Kids are part of the team
Kids: they are the apple of our eye and if we are honest, at times, a thorn in our side...
We want the best for them. It may seem like that means making their life as easy as possible and protecting them from any difficulty. Not only is the instinct to do so strong, but the pressure from society reinforces that urge. Turns out, our gut feeling to "mow" all the struggle and responsibility out of little Lucy’s life is completely wrong, and according to science, it not only makes our lives harder but does not do Lucy any favours either.
So, to get some tips on what we should be doing we spoke to Martine Beaumont, a family therapist and founder of Select Wellness, an organisation focused on wellbeing.
Here are some things she told us:
“It is a great idea to frame your family as a team from the get-go. Don't wait till they are teenagers to introduce the idea of mutual obligation and the concept of family operating as a team. When my kids were 6 and 11 they complained about not going overseas like their friends. I let them know we didn’t have the money for that without making some changes. We then discussed and agreed we could cut out the cost of the cleaner, but they had to help me clean the house each week for two years. After two years, we got to go on their dream trip to NY.”
Martine told us that it is good for kids to understand the reality of what is going on for family members from an early age as they can feel it anyway. The trick is that they are not made to feel responsible for fixing it, that they know you are ok and that their needs will always be taken care of. The open environment of sharing is so important so even for parents to share what is going on at work or in other parts of their lives, creates a safe environment for kids to share what is going on for them.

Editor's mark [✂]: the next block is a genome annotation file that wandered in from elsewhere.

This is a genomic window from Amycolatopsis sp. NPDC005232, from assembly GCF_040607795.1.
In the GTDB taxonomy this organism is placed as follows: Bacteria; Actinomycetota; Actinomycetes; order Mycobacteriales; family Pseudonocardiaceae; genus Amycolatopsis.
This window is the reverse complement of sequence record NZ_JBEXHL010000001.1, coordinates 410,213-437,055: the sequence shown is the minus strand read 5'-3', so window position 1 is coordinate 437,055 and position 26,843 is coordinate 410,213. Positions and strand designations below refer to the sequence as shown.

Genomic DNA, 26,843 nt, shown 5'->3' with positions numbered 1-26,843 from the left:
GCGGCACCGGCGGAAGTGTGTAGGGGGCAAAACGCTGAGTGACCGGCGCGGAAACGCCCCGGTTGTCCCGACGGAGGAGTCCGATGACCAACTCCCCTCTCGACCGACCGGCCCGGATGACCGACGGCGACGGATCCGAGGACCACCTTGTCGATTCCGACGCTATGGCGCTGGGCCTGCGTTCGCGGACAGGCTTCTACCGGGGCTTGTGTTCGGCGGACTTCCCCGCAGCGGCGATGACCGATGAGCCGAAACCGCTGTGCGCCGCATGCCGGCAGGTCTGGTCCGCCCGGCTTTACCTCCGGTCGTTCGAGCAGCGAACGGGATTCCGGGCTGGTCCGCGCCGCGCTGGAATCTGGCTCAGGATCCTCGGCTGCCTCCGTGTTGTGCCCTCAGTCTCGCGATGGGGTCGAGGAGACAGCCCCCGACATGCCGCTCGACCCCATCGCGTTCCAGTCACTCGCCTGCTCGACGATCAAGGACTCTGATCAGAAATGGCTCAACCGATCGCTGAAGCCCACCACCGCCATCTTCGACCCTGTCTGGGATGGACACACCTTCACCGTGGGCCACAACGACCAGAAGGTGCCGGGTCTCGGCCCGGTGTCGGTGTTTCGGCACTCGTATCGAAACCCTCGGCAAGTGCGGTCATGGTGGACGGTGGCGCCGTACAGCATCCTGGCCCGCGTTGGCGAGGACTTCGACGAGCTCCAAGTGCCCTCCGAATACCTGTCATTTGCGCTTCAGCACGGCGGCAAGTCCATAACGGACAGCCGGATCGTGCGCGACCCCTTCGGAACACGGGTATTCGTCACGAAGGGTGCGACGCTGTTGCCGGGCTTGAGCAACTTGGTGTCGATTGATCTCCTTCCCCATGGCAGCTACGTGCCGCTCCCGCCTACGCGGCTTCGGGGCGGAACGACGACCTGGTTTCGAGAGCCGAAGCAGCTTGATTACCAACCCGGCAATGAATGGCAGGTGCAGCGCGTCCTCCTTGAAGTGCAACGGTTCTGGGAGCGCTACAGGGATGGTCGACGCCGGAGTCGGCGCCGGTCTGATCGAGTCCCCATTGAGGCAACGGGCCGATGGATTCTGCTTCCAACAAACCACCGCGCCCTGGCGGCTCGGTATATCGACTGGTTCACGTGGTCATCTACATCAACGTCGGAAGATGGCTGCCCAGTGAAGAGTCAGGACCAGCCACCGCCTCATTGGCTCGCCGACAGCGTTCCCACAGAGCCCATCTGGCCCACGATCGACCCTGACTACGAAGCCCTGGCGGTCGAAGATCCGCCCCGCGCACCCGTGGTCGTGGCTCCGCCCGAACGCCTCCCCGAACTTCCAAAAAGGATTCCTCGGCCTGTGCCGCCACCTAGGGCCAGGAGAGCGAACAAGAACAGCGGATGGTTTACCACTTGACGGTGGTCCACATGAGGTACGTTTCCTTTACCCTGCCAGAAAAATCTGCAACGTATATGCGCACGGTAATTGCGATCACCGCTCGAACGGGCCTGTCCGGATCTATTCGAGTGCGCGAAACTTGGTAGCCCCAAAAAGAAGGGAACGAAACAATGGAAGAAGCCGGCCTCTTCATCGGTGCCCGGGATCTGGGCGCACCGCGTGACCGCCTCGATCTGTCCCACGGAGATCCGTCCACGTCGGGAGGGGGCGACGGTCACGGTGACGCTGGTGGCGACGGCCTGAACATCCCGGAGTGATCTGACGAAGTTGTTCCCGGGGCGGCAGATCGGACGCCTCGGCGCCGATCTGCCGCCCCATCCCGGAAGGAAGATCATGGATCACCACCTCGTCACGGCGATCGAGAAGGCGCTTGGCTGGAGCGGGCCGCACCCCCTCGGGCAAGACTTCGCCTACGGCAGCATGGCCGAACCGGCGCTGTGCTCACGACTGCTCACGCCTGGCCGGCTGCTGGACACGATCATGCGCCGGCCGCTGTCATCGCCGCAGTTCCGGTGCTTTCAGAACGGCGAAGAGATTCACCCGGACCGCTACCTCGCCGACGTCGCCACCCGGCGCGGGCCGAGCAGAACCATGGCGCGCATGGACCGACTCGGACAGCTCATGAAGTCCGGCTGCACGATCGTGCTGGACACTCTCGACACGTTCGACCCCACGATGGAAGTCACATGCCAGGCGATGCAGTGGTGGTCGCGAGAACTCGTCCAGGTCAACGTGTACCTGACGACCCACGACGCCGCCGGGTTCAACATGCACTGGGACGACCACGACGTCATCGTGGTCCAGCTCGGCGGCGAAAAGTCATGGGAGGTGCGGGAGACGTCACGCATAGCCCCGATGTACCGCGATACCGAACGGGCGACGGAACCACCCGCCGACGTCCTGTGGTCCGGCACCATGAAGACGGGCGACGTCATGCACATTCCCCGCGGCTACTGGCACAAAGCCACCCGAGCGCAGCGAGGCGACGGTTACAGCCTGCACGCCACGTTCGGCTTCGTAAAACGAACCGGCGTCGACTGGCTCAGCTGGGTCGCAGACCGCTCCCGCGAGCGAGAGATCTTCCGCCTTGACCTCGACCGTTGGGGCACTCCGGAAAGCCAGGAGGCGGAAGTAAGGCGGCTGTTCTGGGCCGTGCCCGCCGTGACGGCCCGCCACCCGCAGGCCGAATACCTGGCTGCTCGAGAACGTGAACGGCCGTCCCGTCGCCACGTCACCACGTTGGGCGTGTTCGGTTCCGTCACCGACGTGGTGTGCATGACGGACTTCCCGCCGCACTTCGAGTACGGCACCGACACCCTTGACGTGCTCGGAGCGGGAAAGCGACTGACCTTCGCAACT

Martine recommends what she calls a "State of the Nation" family meeting, or in melo terms The Huddle. We have written another blog on her thoughts and you can find under Family as a Team tile in the Content section of the app.
"It is good for kids from a young age to understand their parents have difficult emotions at times. This normalises how they feel, especially when they are on the teenage roller coaster. They learn that we all experience big emotions and that is ok" according to Martine. She says that it is best if parents are able to model expressing rather than acting out emotions. I.e. "I am starting to feel really angry because I am having to ask you to do the same thing over and over again" rather than yelling "For god’s sake do what you’re told!". If as parents, lose it which we all do at times come back and own it which will help your teenager be able to own their moments of disregulation.
So, let's truly involve the kiddos into the team that is our families. They are tougher than we think, and after all it is good for them. It builds their resilience, teaches them emotional regulation and over time builds those critical independence skills.